2. Easier to change the data schema
  3. Easier to read code

 

Conclusion: nothing to write home about. Since performance is one of the key advantages of globals, there is virtually no point in using this approach, since it's unlikely to work faster than regular tables in relational databases.

 

3.4 General case. Trees and ordered keys

 

Any data structure that can be represented as a tree fits globals in a perfect way.

 

 

3.4.1 Objects with sub-objects

 

 

This is the area where globals are traditionally used. There are numerous illnesses, drugs, symptoms and treatment methods in the medical area. It's irrational to create a table with a million fields for every patient, especially since 99% of them will be blank.

Imagine an SQL DB comprised of the following tables: "Patient" ~ 100,000 fields, "Medication" 100,000 fields, "Therapy" 100,000 fields, "Complications" 100,000 fields and so on. As an alternative, you can create a DB with thousands of tables, each for a particular patient type (and they can overlap, too!), treatment, medication, as well as thousands of tables for relations between these tables.

Globals fit healthcare like a glove, since they make it possible for each patient to have a complete case record, list of therapies, administered drugs and their effects - all in the form of a tree, without wasting too much disk space on empty columns, as would be the case with relational databases.

Globals work well for databases with personal details, when the task is to accumulate and systemize the maximum of various personal data about a client. This is especially important for healthcare, banking, marketing, archiving and other areas.

It goes without saying that SQL also enables you to emulate a tree using just several tables (EAV, 1,2,3,4,5,6, 7,8), but it's a lot more complex and works slower. In essence, we'd have to write a global based on tables and hide all table-related routines under an abstraction layer. It's not correct to emulate a lower-level technology (globals) with the help of a higher-level one (SQL). It's just unjustified.

It's not a secret that changing a data schema in gigantic tables (ALTER TABLE) may take a considerable amount of time. MySQL, for example, performs the ALTER TABLE ADD|DROP COLUMN operation by copying all the data from the old table to the new one (I tested it on MyISAM and InnoDB). Which may hang up a production database with billions of records for days, if not weeks.

If we are using globals, changing the data structure comes at no cost to us. We can add any new properties to any object on any level of the hierarchy at any given time. Changes that require branches to be renamed can be applied in the background mode with the DB up and running.


Therefore, when it comes to storing objects with a large number of optional properties, globals work perfectly well.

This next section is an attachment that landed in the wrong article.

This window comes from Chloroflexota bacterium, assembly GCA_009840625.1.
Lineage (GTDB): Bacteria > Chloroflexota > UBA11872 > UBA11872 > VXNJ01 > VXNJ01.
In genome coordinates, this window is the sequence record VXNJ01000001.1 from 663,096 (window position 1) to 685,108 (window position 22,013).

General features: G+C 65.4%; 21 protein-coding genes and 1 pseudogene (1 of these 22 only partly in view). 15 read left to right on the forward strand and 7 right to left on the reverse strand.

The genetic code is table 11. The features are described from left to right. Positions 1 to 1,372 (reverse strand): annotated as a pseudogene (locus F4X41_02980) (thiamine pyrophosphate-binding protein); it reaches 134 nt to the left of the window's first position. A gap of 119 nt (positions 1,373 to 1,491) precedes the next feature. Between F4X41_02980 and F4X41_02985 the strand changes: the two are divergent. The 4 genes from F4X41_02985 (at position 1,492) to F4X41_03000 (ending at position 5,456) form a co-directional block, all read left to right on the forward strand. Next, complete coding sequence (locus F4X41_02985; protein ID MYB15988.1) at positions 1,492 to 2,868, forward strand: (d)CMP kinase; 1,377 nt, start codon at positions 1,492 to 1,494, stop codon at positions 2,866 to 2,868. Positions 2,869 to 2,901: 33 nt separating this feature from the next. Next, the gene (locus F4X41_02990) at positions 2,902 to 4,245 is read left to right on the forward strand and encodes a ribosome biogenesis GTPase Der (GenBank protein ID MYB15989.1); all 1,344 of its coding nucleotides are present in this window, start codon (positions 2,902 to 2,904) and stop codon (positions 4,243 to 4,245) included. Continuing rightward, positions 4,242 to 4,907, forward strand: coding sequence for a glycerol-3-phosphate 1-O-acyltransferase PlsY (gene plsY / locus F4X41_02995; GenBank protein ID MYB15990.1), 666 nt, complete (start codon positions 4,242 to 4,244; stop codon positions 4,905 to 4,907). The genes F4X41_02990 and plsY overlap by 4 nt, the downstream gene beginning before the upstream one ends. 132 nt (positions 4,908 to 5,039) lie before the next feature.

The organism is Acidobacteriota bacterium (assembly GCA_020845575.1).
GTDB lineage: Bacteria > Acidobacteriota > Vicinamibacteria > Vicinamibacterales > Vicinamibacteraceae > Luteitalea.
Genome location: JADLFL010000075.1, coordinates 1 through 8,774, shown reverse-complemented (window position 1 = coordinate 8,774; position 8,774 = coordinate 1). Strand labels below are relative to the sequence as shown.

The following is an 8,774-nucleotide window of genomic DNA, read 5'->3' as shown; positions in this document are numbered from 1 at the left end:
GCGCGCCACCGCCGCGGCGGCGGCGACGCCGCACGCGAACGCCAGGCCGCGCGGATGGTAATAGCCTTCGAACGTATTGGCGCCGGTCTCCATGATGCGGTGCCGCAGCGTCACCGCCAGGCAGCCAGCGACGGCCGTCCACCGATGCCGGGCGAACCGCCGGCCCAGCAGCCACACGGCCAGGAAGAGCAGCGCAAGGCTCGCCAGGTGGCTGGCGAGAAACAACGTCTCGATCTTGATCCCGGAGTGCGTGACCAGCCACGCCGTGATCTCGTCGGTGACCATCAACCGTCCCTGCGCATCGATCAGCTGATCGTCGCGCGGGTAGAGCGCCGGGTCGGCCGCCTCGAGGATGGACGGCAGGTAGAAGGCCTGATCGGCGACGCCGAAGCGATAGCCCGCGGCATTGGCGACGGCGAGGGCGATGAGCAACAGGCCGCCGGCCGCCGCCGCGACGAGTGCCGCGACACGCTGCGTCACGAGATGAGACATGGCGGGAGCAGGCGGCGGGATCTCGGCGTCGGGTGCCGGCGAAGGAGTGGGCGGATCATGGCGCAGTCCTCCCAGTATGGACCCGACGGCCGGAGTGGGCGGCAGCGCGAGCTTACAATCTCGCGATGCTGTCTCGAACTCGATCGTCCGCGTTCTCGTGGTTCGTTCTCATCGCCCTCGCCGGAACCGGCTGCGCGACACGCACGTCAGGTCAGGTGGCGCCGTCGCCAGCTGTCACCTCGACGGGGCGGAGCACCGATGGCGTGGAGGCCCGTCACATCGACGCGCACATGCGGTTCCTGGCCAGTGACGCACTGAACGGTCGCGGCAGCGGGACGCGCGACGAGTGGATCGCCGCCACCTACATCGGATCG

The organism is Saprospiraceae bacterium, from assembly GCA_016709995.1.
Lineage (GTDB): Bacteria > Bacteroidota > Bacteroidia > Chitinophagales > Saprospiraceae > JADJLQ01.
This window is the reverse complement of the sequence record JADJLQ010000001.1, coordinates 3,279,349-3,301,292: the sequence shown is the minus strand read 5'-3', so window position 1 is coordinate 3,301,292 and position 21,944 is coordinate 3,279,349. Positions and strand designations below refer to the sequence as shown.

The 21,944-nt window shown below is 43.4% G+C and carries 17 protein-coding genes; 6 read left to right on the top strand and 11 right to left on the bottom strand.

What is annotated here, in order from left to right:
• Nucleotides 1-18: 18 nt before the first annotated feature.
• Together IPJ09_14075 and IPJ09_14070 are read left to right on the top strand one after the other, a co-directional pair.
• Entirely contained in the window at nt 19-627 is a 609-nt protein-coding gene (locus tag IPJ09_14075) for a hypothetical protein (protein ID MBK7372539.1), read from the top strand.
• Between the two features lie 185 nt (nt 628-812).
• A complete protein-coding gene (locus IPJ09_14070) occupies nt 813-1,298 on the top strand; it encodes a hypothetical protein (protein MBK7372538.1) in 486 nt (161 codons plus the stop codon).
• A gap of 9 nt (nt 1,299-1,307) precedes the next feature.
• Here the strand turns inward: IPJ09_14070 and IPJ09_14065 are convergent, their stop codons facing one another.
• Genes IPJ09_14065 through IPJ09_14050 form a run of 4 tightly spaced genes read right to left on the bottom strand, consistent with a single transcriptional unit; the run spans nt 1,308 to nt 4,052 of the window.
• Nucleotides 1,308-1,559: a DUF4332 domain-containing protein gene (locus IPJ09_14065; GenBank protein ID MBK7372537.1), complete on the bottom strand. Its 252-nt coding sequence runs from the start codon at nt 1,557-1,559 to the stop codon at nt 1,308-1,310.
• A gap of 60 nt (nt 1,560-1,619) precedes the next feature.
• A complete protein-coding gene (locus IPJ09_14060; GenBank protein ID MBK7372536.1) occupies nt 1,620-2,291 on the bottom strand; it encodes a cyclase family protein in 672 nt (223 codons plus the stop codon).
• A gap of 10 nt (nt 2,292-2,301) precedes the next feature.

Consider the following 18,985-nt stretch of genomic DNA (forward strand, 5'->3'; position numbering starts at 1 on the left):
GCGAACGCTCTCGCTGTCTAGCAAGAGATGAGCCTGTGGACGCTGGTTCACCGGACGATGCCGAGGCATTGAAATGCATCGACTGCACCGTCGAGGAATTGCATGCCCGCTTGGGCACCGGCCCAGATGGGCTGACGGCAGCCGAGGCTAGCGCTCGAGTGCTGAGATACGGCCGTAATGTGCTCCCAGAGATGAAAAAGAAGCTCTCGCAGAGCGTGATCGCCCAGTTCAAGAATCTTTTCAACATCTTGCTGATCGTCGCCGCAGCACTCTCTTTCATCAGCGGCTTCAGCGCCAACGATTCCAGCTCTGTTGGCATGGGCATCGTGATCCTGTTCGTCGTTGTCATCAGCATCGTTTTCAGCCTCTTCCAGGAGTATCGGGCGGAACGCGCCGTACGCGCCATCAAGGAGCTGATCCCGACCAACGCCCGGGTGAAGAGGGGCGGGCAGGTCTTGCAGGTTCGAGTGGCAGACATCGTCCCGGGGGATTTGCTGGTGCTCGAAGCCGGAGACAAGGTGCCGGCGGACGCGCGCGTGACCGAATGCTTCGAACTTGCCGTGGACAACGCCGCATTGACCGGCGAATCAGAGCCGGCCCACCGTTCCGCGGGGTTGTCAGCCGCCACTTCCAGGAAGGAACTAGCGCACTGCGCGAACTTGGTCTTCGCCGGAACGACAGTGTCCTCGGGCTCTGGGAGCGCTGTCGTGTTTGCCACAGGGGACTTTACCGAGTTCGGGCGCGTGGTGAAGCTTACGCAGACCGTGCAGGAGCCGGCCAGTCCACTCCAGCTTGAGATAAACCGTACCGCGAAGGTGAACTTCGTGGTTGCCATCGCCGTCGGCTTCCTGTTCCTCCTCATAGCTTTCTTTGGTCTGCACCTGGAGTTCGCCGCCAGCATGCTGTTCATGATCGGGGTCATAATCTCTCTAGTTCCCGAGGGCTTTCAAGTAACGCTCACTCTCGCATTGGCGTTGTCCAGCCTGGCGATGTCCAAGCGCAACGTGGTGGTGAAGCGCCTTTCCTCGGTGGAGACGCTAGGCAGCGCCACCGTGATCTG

Let me remind you that access to any of the properties is instant, since in a global, all paths are a B-tree.

In the general case, databases based on globals are a type of document-oriented databases that support the storing of hierarchical information. Therefore, document-oriented databases can efficiently compete with globals in the field of storing medical cards.

But's it's not quite it yet

 

Let's take MongoDB, for example. In this field, it loses to globals for the following reasons:

 

 

  1. Document size. The storage unit is a text in the JSON format (BSON, to be exact) with a maximum size of around 16 MB. The limitation was introduced on purpose to make sure that the JSON database doesn't get too slow during parsing, when a huge JSON document is saved to it and particular field values are addressed. This document is supposed to have complete information about a patient. We all know how thick patient cards can be. If the maximum size of the card is capped at 16 MB, it immediately filters out patients whose cards contain MRI scans, X-ray scans and and other materials. A single branch of a global can have gigabytes and petabytes of terabytes of data. It sort of says it all, but let me tell you more.
  2. The time required for creating/changing/removing new properties from the patient card. Such a database would need to copy the entire card into the memory (lots of data!), parse the BSON data, add/change/remove the new node, update indexes, pack it all back to BSON and save to the disk. A global would only need to address the necessary property and perform the necessary operation.
  3. Speed of access to particular properties. If the document has many properties and a multi-level structure, access to particular properties will be faster because each path in the global is a B-tree. In BSON, you will need to linearly parse the document to find the necessary property.

 

 

3.3.2 Associative arrays

 

Associative arrays (even with nested arrays) work perfectly with globals. For example, this PHP array will look like the first illustration in 3.3.1.

 

 

$a = array(
  "name" => "Vince Medvedev",
  "city" => "Moscow",
  "threatments" => array(
    "surgeries" => array("apedicectomy", "biopsy"),